Now’s The Time To Upgrade Your Cattle Herd. Here’s How

The market for locally grown beef is hot right now, so it's a great time to upgrade the size of your herd. Here's how you can size up and manage your expanded herd

by Victoria Van Harlingen
PHOTO: René Schindler/Pixabay

If your hobby farm includes beef cattle, you’ve likely experienced a big upturn in the beef market the last few years. The “buy local” food trend increased the numbers of people interested in buying locally grown and processed beef.  

Of course there’s more going on than just eat local market pressures. Add COVID-19 and the rush to buy and fill a freezer with good, locally sourced meat and produce, and you have a perfect storm of demand for beef. 

You might be a breeding stock operation, a cow-calf producer or a freezer beef specialist. But whatever type of beef operation you own, in the last three years you’ve had a strong market in which to sell your animals. 

Time to Upgrade!

All this increase in demand for local beef is likely to continue as new beef processing and marketing options develop.

Farmers with enough land and farm help are, in response, increasing the size of their herds. Private butcher operations are increasing their capacity for slaughter. New butcher facilities are being built, and meat inspector positions are being added to support those new facilities. 

If you want to make sure your beef operation stays competitive, now is the time to upgrade your herd and your herd management practices.  

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The upgrade process starts with evaluating each animal in your herd. Ask yourself:

  • Have you kept the same bull more than five years?
  • Is he easy to manage?
  • Is his influence positive in your calves?
  • What about your brood cows? (A good brood cow can remain productive for 10 years of more.)
  • Are any of your cows a management problem?
  • Has your breeding season expanded from 60 to 90 days to more than six months or even longer?  

Read more: Here are 7 reasons you should consider raising beef or dairy cattle!

Herd Management Practices

Proper herd management practices are the foundation of any productive herd.  

Good herdsmen check the health and wellbeing of their cattle daily. They provide quality feed and pastures and a regular health management program that includes yearly vaccinations and a regular worming program.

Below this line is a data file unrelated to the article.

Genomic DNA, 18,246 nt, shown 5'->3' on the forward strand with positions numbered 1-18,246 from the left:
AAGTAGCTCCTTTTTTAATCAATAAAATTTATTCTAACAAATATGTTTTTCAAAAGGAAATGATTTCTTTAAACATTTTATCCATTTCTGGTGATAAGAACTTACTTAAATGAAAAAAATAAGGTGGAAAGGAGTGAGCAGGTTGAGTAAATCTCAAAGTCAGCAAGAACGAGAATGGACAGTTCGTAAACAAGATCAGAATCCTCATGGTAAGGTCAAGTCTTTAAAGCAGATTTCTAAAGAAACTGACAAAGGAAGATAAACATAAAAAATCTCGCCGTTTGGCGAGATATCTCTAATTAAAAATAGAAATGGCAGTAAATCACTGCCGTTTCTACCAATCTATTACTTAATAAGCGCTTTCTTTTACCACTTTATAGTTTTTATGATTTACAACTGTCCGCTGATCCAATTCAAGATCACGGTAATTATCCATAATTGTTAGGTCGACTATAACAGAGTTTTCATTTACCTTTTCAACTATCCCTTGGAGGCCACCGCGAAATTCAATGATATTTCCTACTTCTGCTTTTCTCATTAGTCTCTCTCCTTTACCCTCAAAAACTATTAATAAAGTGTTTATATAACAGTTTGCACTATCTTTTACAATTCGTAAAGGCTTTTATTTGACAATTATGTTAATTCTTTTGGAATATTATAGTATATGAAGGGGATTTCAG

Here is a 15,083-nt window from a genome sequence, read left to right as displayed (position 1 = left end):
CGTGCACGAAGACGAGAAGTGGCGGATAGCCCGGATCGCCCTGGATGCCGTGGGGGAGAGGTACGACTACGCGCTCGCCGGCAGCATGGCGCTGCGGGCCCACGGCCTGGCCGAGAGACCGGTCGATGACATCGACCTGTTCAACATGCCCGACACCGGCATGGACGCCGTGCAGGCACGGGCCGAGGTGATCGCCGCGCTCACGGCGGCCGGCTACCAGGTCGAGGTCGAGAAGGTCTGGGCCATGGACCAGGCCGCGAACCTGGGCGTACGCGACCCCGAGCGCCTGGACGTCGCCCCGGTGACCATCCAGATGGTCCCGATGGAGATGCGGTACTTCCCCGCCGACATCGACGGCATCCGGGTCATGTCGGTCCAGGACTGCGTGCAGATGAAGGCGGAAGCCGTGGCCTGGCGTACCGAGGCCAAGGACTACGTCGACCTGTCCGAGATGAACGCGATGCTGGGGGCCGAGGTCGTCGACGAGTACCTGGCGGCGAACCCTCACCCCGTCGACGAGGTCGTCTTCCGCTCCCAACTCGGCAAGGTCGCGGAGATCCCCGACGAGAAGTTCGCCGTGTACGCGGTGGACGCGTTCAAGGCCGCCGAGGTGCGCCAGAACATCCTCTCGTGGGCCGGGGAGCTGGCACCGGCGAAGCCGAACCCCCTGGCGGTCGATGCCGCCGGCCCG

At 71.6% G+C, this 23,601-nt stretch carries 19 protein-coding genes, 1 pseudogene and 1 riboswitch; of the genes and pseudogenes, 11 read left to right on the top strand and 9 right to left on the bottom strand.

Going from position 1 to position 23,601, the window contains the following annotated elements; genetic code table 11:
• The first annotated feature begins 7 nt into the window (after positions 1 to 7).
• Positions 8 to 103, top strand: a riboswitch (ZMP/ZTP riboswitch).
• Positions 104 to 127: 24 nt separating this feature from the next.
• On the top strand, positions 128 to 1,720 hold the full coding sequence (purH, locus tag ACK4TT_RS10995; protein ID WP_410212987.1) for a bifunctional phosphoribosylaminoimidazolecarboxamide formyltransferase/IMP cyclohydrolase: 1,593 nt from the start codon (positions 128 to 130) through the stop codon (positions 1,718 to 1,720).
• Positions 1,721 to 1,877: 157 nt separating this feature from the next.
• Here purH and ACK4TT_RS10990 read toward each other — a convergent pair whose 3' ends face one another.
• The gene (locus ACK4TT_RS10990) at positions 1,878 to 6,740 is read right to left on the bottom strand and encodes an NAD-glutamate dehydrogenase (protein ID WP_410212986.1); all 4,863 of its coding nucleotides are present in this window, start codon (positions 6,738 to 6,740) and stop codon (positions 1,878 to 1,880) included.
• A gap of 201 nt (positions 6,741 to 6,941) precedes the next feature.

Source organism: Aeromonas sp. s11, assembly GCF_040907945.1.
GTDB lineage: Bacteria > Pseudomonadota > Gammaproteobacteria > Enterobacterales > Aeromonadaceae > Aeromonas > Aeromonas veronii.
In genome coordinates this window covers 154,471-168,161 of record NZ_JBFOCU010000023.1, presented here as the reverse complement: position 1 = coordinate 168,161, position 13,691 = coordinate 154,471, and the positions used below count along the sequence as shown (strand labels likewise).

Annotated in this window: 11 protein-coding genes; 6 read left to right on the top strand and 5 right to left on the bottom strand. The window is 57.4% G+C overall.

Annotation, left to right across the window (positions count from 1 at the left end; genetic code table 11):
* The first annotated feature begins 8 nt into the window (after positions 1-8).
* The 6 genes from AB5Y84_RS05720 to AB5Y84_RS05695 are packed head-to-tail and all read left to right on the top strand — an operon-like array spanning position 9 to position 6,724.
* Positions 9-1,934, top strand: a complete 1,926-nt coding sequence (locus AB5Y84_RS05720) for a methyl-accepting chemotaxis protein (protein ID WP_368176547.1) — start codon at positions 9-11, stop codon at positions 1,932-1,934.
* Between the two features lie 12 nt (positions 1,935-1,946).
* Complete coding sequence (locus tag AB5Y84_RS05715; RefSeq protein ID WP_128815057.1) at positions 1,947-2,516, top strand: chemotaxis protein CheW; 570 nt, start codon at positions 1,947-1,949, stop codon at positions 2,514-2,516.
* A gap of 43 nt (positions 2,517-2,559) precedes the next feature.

They keep good records, tracking a list of traits their calves inherit from their parents. In the beef industry we call these EPDs: Expected Progeny Differences.  

What traits are important to your cattle operation? Calving ease (birth weight) and docility are two important traits that help produce profitable calves and make your herd easier to manage. Other important traits include calf weaning weight, yearling weight, maternal milk and carcass traits such as marbling, rib eye area and fat thickness.  

Different breeds track other individual EPDs. But these are the ones everyone tracks for good cattle.  

Read more: Start raising cattle to meet your beef needs!

Bull vs. AI

If your cattle are healthy and well cared for, the easiest and fastest way to upgrade a herd with the traits that are most marketable is to purchase a new bull. You may also choose to move into AI (artificial insemination).

There are pros and cons to both options.

Bulls need separate facilities to be well managed. Purchasing a single herd bull of good quality will come with a hefty price tag. Do your homework, buy from reputable bull sales or through private treaty from well-known breeders.

Your state probably has a cattleman’s association that produces specialty bull sales offering a variety of breeds. Don’t shy away from registered stock with published EPDs.   

Artificial insemination is less costly than buying a quality herd bull. You can figure about $75 per cow or heifer. AI bulls have published EPDs, and you get multiple breed choices.  

On the downside, AI takes more time and requires handling your cows—usually three to four visits into your cattle chute.

One major pro is estrus, or heat synchronization, which brings all your cows in standing heat at the same time. An AI technician can then inseminate your whole herd in one trip. The result is your cows and heifers will calve within a few days of each other, giving you a more marketable calf crop. 

Keep in mind, however, that AI is not 100 percent accurate. Up to 30 percent of your cows may not be bred. Most operations will buy or rent a lesser quality “clean up” bull to catch open cows. 

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